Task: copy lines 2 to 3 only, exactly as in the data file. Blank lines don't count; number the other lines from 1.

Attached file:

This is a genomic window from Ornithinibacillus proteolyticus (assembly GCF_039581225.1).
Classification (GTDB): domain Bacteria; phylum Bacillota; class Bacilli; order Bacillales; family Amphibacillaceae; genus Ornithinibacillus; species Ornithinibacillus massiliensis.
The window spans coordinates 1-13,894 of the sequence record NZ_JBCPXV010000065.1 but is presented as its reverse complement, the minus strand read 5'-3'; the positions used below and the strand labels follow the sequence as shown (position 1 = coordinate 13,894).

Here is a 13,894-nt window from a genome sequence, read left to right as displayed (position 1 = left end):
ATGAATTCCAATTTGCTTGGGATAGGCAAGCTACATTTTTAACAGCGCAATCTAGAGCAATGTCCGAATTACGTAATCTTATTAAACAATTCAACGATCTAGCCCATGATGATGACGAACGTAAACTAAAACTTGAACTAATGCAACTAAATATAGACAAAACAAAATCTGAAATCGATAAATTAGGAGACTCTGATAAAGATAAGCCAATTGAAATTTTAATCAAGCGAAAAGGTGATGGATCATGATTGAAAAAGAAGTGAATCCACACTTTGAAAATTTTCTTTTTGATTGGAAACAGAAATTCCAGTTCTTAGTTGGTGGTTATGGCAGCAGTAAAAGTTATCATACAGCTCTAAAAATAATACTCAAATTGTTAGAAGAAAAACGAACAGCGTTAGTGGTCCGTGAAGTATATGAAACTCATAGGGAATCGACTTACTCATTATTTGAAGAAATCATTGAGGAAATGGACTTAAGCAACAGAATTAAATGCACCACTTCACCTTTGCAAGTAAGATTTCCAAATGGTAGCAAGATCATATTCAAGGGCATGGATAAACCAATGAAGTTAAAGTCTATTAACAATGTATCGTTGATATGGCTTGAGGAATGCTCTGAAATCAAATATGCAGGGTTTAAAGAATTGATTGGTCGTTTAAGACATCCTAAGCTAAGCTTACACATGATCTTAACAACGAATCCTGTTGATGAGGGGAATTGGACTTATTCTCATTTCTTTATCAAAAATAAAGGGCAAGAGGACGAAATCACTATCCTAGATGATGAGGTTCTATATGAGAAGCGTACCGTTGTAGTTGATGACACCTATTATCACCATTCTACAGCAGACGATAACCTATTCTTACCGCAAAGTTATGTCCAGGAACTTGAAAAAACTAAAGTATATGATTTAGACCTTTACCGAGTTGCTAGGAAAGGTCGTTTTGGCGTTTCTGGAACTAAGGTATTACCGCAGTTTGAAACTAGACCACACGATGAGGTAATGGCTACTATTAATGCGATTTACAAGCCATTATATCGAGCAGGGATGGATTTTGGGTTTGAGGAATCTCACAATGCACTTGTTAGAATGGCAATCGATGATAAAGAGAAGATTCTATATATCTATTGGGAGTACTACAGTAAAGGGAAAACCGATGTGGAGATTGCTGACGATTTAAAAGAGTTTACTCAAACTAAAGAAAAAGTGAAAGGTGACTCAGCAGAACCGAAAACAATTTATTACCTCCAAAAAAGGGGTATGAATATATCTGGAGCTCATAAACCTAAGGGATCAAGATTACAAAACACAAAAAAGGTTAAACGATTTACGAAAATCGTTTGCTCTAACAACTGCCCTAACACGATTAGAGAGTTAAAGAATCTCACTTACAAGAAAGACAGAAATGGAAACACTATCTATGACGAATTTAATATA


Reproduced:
Classification (GTDB): domain Bacteria; phylum Bacillota; class Bacilli; order Bacillales; family Amphibacillaceae; genus Ornithinibacillus; species Ornithinibacillus massiliensis.
The window spans coordinates 1-13,894 of the sequence record NZ_JBCPXV010000065.1 but is presented as its reverse complement, the minus strand read 5'-3'; the positions used below and the strand labels follow the sequence as shown (position 1 = coordinate 13,894).